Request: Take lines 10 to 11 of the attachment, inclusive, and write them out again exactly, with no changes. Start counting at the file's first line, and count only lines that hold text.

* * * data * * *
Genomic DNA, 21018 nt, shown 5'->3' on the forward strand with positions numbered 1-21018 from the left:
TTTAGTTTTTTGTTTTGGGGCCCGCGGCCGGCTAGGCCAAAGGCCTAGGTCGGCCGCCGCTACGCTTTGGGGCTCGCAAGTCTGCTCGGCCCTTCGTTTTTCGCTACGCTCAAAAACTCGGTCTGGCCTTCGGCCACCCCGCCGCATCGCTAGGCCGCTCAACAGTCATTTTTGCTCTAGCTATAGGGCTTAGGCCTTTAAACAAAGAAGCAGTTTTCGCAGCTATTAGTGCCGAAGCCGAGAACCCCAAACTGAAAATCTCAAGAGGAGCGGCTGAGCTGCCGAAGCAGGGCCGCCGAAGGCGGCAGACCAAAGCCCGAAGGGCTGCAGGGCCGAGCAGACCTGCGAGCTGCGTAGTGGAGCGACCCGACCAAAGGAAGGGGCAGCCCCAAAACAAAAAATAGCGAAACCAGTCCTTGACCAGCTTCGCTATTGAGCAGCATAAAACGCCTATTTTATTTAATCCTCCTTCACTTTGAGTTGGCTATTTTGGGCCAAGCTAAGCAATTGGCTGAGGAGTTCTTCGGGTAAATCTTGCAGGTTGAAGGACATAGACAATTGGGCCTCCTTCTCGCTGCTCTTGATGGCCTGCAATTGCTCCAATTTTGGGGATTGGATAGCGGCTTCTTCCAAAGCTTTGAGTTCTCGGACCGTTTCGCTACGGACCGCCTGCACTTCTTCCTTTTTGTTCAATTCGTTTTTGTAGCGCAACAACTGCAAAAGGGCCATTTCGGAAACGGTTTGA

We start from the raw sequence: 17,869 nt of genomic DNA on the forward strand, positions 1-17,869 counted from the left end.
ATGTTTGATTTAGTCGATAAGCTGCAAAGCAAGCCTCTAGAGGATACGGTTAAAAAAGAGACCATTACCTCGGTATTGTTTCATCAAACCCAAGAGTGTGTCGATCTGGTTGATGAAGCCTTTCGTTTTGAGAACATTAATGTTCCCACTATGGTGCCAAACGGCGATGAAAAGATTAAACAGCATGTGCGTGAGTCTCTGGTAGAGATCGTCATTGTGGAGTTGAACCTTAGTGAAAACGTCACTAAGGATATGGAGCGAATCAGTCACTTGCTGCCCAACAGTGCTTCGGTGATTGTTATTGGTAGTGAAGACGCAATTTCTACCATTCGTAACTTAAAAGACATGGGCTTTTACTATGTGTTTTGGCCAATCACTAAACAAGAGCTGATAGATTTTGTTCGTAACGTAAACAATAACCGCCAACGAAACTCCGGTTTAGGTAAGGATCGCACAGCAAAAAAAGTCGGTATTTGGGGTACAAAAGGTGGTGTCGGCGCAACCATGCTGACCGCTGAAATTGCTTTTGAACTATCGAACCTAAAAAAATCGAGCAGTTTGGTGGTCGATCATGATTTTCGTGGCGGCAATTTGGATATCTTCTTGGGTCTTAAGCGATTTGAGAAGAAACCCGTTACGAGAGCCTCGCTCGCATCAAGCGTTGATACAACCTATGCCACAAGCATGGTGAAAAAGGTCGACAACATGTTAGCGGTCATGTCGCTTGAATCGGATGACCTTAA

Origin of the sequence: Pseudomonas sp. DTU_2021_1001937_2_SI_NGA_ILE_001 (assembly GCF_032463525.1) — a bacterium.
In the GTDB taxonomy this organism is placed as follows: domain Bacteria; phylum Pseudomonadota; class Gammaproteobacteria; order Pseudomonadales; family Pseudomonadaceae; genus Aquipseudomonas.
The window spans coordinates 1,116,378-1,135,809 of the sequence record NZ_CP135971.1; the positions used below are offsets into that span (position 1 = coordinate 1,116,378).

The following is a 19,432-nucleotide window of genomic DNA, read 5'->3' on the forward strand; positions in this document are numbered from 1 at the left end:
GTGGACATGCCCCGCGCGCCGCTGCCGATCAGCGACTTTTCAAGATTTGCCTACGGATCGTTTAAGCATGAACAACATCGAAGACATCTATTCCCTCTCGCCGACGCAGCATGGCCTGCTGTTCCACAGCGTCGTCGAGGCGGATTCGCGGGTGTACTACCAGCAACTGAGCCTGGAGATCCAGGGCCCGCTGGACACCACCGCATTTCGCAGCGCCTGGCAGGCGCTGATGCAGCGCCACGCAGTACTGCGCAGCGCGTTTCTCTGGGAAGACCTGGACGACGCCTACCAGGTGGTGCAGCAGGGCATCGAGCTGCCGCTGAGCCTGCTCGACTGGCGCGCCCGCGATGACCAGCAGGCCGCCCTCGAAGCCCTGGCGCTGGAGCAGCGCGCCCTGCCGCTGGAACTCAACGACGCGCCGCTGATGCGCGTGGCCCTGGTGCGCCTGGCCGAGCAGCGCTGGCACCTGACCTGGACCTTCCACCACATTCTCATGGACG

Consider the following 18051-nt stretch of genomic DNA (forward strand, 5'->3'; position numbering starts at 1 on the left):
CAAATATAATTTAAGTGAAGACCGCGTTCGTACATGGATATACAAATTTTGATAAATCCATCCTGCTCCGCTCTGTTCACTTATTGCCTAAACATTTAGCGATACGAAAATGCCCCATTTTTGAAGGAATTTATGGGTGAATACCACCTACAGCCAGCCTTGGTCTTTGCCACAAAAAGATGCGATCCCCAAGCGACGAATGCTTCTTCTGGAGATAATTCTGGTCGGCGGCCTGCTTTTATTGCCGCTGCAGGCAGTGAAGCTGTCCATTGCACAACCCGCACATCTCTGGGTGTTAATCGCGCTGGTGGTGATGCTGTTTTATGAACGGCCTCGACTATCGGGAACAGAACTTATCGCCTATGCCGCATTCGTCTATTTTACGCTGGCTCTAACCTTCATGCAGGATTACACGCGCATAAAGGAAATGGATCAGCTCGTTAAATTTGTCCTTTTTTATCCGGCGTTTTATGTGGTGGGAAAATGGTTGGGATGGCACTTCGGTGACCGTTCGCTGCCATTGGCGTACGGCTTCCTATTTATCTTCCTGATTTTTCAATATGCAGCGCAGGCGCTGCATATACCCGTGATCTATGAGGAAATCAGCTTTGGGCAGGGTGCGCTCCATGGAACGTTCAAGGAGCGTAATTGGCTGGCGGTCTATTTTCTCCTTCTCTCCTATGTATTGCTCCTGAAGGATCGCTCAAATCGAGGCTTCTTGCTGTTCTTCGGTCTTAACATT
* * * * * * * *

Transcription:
Consider the following 18051-nt stretch of genomic DNA (forward strand, 5'->3'; position numbering starts at 1 on the left):
CAAATATAATTTAAGTGAAGACCGCGTTCGTACATGGATATACAAATTTTGATAAATCCATCCTGCTCCGCTCTGTTCACTTATTGCCTAAACATTTAGCGATACGAAAATGCCCCATTTTTGAAGGAATTTATGGGTGAATACCACCTACAGCCAGCCTTGGTCTTTGCCACAAAAAGATGCGATCCCCAAGCGACGAATGCTTCTTCTGGAGATAATTCTGGTCGGCGGCCTGCTTTTATTGCCGCTGCAGGCAGTGAAGCTGTCCATTGCACAACCCGCACATCTCTGGGTGTTAATCGCGCTGGTGGTGATGCTGTTTTATGAACGGCCTCGACTATCGGGAACAGAACTTATCGCCTATGCCGCATTCGTCTATTTTACGCTGGCTCTAACCTTCATGCAGGATTACACGCGCATAAAGGAAATGGATCAGCTCGTTAAATTTGTCCTTTTTTATCCGGCGTTTTATGTGGTGGGAAAATGGTTGGGATGGCACTTCGGTGACCGTTCGCTGCCATTGGCGTACGGCTTCCTATTTATCTTCCTGATTTTTCAATATGCAGCGCAGGCGCTGCATATACCCGTGATCTATGAGGAAATCAGCTTTGGGCAGGGTGCGCTCCATGGAACGTTCAAGGAGCGTAATTGGCTGGCGGTCTATTTTCTCCTTCTCTCCTATGTATTGCTCCTGAAGGATCGCTCAAATCGAGGCTTCTTGCTGTTCTTCGGTCTTAACATT